Dr. Crow would eventually come to be an adjunct professor in the Religion department at Wake Forest. I would also wind up at Wake Forest, although by a much more circuitous route. Those of you who know me well know that my initial goal was to attend the Naval Academy, though I was wait-listed and planned to alternately attend the Virginia Military Institute. After dislocating my shoulder and undergoing surgery (in July at the worst possible time), I was forced to rethink my entire plan. I called Wake on a whim to see if my previously-declined spot was still available, and it was.
While my plan had been to attend Wake for a year and then transfer to the Naval Academy, that all fell apart after my very first day in my First-Year Seminar entitled “Christian Perspectives on War and Peace,” taught by Earl Crow. I was actually late to class the first day. Those of you who’ve attended Wake know that the organ loft in Wait Chapel is positioned in such a way that it’s impossible to get from one side of the third floor to the other in Wingate Hall. This being my first day, and I was frantically running from my first class in ZSR, I did not know this, so I was rather late. I actually ran into Bill Leonard in the hallway (though I didn’t know it was Bill Leonard at the time) and had to ask him for directions.
So here I am out of breath, finally making it to class and collapsing into a seat. Dr. Crow swivels to look at me. “We’ve all been explaining what we think the Christian position is on war. Go.” I stammered something about John 15.13, it was all I could think of under pressure for some reason, but I wasn’t prepared to defend it. And boy did he make me defend it. Rather, he tore me apart. In that class, you couldn’t just throw out something you had heard or learned, you needed to be ready to defend your argument. He made us think critically. It led me to start questioning. Over the next week, I began to realize that I was called to something else. I met with Dr. Crow to ask him what I should do.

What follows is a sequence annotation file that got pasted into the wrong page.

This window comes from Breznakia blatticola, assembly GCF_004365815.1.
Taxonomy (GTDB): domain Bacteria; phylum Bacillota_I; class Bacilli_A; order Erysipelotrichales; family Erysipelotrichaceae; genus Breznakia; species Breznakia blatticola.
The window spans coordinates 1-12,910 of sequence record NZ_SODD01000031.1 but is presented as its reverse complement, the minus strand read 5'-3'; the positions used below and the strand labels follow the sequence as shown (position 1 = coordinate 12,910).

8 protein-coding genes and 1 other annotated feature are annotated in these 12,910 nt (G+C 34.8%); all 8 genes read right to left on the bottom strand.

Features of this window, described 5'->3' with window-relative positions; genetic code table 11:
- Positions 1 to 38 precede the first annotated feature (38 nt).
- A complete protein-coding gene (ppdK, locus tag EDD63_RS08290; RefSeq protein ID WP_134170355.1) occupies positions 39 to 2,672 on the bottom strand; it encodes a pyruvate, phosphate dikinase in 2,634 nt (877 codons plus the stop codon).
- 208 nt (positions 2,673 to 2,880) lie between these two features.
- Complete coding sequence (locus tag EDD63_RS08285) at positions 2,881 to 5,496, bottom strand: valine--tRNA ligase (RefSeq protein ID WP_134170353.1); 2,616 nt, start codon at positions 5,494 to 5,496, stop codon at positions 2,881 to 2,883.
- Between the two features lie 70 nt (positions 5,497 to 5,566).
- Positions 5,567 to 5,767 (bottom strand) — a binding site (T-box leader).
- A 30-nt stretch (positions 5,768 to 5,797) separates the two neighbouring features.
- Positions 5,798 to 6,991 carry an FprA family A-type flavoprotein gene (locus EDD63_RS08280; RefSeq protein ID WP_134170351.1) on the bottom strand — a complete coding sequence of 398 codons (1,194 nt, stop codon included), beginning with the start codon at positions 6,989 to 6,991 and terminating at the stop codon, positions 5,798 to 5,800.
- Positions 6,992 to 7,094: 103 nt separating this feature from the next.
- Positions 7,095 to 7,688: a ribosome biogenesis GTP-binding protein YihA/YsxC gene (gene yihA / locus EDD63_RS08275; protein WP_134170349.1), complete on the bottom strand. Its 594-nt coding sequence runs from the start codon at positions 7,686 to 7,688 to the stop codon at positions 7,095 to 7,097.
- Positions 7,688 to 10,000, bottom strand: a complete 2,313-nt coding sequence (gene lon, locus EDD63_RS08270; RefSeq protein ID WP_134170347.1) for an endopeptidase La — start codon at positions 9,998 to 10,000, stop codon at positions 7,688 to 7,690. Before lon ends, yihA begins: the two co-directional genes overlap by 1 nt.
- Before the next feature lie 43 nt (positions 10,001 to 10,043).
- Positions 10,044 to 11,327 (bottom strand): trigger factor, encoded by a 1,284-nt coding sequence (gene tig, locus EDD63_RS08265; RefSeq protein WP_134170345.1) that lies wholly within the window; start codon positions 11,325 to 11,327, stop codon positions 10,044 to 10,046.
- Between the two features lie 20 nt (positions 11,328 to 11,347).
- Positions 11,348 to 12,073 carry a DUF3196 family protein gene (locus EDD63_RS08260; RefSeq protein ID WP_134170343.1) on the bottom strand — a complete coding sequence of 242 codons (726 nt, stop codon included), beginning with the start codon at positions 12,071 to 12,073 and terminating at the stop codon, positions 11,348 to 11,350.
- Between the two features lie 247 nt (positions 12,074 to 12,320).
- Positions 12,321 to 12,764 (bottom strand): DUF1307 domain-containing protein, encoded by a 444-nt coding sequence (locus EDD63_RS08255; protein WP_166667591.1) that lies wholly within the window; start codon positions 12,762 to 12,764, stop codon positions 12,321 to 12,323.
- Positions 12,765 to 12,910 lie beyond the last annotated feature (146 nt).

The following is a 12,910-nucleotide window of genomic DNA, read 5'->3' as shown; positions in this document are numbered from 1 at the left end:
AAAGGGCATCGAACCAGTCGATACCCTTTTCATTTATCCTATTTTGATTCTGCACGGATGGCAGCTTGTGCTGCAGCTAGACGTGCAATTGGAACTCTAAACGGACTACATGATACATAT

He told me about his friend Dan. He gave me one of his books. He had me write a letter to Dan. He put me in contact with a man who understood the struggle I was going through and was able to speak to me and help me in a way no one else could at that point. I found myself discerning a call to ministry that’s brought me to Candler.
Though I never got the chance to actually meet him, I no less consider Dan Berrigan to be one of the most important influences in my life. Dr. Crow gave me the jolt that woke me up, but then he turned me to Dan. Dan gave me the guidance I needed to see where I was headed.
Whether you agree with his politics and stance on war or not, you cannot deny that Dan Berrigan stood by what he read to be Gospel truth. The man lived according to his principles, and wrote in support of those principles, until the day he died. This world is a better place because of the work of Daniel Berrigan.
So, here’s to you Father Dan.
I leave you with one of my favorite quotes from one of Dan’s poems:
“Peacemaking is hard, hard almost as war.”
But that didn’t stop him. And it shouldn’t stop us.